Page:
All my work is evidence-based, meaning I choose processes and tools that have been proven successful by research and my three-plus decades of experience. My university background equips me with the critical understanding necessary to sort the wheat from the chaff when it comes to tools and methodologies.
Everything I do is designed to fit the client—their timelines, goals, needs, and general situation. I strive for efficiency without sacrificing effectiveness, knowing the client’s time and financial resources are among their most precious commodities. I make myself available as needed.
While working with groups, I create a climate of respect, focus, confidentiality (when needed), and shared responsibility among all participants. When appropriate, ease and humor make the work go more smoothly.
I have provided facilitation to more than 100 working groups, helping both small and large groups move through challenging, high-stakes problem-solving and decision-making as well as some of the more routine processes requiring an outside professional’s assistance. In addition, I assist groups with difficult conversations, whether it be clearing the air or reaching agreements about how the future should go. I draw on a variety of processes, adapting them to the individual context.
A thorough, “full-blown” strategic planning process might include developing a mission statement and values statement; visioning; environmental scanning; stakeholder analysis; SWOT processes (identifying strengths, weaknesses, threats, and opportunities); creating goals and objectives; tying to budget; assigning tasks and timelines; and re-evaluating. I have experience helping organizations with the entire progression (as I did with, for example, Ashland Fire & Rescue, the Ashland Police Department, the Rogue Basin Restoration Technical Team, Southern Oregon University, and the ashland independent film festival) or specific features (the Oregon State System of Higher Education’s Board and university presidents, the City of Ashland, the Jefferson Regional Health Association, and BLM’s Cascade Siskiyou National Monument planning team, and other organizations or departments). I also coach groups on how to perform this work on their own. You can view SOU’s plan, which I facilitated, here.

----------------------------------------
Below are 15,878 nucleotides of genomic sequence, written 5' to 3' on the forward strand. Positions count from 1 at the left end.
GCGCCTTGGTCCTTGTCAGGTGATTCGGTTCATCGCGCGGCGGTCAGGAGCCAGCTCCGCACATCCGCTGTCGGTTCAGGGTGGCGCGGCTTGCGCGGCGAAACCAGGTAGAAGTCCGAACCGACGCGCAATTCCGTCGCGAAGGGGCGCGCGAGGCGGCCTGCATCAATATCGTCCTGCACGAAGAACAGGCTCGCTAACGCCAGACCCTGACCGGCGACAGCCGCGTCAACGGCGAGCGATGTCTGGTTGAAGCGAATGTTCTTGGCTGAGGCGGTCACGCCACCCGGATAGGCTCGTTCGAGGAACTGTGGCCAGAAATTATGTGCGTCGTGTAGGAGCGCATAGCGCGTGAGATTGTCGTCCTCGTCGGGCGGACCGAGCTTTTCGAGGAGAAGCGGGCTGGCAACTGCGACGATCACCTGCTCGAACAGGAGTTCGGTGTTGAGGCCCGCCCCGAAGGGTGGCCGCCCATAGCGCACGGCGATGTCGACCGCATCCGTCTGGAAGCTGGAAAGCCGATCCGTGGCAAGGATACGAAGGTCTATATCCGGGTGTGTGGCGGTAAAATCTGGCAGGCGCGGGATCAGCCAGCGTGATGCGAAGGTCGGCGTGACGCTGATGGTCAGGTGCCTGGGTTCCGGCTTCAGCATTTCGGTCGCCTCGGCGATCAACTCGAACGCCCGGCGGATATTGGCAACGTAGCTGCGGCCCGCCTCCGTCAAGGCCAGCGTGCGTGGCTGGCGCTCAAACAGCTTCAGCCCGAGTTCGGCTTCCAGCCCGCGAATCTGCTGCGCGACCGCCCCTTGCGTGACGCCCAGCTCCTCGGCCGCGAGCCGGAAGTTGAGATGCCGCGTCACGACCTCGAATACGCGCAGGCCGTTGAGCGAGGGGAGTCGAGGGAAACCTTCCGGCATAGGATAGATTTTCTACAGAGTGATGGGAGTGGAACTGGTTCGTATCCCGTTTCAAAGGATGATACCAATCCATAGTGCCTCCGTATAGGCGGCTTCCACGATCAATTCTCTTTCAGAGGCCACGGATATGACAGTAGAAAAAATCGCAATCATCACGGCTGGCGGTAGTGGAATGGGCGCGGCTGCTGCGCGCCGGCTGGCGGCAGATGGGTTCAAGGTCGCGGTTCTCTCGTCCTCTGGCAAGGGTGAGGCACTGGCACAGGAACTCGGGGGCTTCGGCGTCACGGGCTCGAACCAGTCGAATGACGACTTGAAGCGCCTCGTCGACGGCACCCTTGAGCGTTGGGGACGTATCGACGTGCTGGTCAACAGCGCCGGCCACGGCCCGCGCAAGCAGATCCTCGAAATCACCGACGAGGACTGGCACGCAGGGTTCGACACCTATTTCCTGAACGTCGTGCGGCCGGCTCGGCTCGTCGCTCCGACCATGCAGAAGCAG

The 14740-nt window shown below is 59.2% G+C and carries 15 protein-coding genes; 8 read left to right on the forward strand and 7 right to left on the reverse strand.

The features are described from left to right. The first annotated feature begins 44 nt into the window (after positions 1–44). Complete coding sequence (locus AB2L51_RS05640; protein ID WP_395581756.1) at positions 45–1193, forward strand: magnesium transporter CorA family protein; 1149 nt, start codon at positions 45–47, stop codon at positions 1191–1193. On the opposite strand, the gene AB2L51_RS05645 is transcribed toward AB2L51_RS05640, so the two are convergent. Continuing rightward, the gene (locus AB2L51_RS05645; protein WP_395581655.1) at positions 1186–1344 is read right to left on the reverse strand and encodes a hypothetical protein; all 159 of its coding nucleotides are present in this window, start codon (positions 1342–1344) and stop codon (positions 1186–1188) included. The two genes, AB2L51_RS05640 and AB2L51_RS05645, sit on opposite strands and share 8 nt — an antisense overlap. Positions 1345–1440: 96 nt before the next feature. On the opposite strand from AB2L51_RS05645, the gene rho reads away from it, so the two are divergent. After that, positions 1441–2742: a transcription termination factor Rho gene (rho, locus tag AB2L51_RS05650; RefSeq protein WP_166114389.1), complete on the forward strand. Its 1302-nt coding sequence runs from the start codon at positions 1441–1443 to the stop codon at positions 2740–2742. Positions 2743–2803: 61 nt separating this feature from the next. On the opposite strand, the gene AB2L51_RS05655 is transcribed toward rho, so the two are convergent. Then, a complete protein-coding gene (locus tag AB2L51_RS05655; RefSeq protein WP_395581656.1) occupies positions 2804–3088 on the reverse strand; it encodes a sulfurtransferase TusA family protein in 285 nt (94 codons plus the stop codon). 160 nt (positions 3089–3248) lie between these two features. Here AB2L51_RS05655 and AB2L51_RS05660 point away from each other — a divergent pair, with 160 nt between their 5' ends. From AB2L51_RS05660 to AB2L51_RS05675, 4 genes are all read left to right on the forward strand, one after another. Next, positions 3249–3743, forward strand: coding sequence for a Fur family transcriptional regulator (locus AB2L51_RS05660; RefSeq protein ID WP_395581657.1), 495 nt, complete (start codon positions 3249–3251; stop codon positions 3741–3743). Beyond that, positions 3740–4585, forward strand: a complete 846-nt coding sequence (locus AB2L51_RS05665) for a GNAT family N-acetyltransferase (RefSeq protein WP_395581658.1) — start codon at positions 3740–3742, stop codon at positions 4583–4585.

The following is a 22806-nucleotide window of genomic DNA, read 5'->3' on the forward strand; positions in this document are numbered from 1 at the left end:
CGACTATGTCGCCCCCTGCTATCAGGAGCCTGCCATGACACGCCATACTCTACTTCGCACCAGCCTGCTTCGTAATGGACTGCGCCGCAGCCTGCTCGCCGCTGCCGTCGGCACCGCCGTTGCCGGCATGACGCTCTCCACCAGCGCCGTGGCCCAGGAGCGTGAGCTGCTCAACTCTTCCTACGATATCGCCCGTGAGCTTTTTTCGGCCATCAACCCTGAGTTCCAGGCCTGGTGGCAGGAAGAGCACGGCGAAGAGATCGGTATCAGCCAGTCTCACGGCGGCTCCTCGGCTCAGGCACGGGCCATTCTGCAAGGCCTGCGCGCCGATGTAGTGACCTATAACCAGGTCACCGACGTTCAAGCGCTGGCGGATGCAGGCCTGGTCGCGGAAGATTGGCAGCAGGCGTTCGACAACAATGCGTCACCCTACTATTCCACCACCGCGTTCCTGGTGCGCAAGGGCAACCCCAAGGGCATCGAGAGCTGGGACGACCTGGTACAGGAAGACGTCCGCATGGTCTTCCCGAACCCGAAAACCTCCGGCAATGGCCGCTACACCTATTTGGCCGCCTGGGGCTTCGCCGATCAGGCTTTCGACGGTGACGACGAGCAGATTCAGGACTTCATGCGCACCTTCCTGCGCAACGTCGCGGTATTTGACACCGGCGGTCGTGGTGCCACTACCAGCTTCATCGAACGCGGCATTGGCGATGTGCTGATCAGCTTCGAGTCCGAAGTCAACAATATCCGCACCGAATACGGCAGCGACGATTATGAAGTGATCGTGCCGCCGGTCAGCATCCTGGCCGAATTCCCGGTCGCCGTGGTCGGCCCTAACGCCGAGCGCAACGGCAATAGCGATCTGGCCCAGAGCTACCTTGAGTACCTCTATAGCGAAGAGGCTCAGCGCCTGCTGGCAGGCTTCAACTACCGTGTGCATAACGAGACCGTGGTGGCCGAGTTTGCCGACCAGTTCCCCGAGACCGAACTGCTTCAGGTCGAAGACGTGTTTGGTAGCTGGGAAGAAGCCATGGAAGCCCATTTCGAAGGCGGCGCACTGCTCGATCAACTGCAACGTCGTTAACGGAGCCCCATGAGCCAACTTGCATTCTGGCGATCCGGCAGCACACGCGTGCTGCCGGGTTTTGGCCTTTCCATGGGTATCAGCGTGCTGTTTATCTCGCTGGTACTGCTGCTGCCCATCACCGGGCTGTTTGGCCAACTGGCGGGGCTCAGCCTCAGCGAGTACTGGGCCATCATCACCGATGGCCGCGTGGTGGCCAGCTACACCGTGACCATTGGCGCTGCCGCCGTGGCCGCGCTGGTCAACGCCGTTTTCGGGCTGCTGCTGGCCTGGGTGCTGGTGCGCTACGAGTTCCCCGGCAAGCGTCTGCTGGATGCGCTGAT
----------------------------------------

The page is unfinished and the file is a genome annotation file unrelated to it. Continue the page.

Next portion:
Always confidential, this is a more structured kind of activity in which two or more parties are seeking certain kinds of agreements. Mediation can be thought of as “assisted negotiation.” Bringing nearly three decades of experience in this field, I have mediated both two-party as well as multi-stakeholder processes in healthcare, environmental conflict, and workplace disputes. I have trained dozens of mediators, taught negotiation, and written extensively about each. I currently serve as president of the Board of Directors of our regional community dispute resolution center, Resolve: Center for Dispute Resolution and Restorative Justice.
“Organization development” is a catch-all phrase for many kinds of activities, both short- and long-term. I have extensive experience with strategic planning; management consulting, training, and coaching; communication, conflict resolution, and prevention work; and long-term, organization-wide development and cultural change (Knife River, Jackson County government, and the Job Council). As a former manager of a sizable university department, I have firsthand knowledge of the professional development services valuable to organizations that are both relatively large (Asante Health Systems, Bear Creek Corporation, Oregon Shakespeare Festival) and small (Professional Tool Manufacturing). I have trained and coached managers in manufacturing, healthcare, nonprofits, and government over both short and long durations. See my Client List for more examples of organizations that have taken advantage of these services.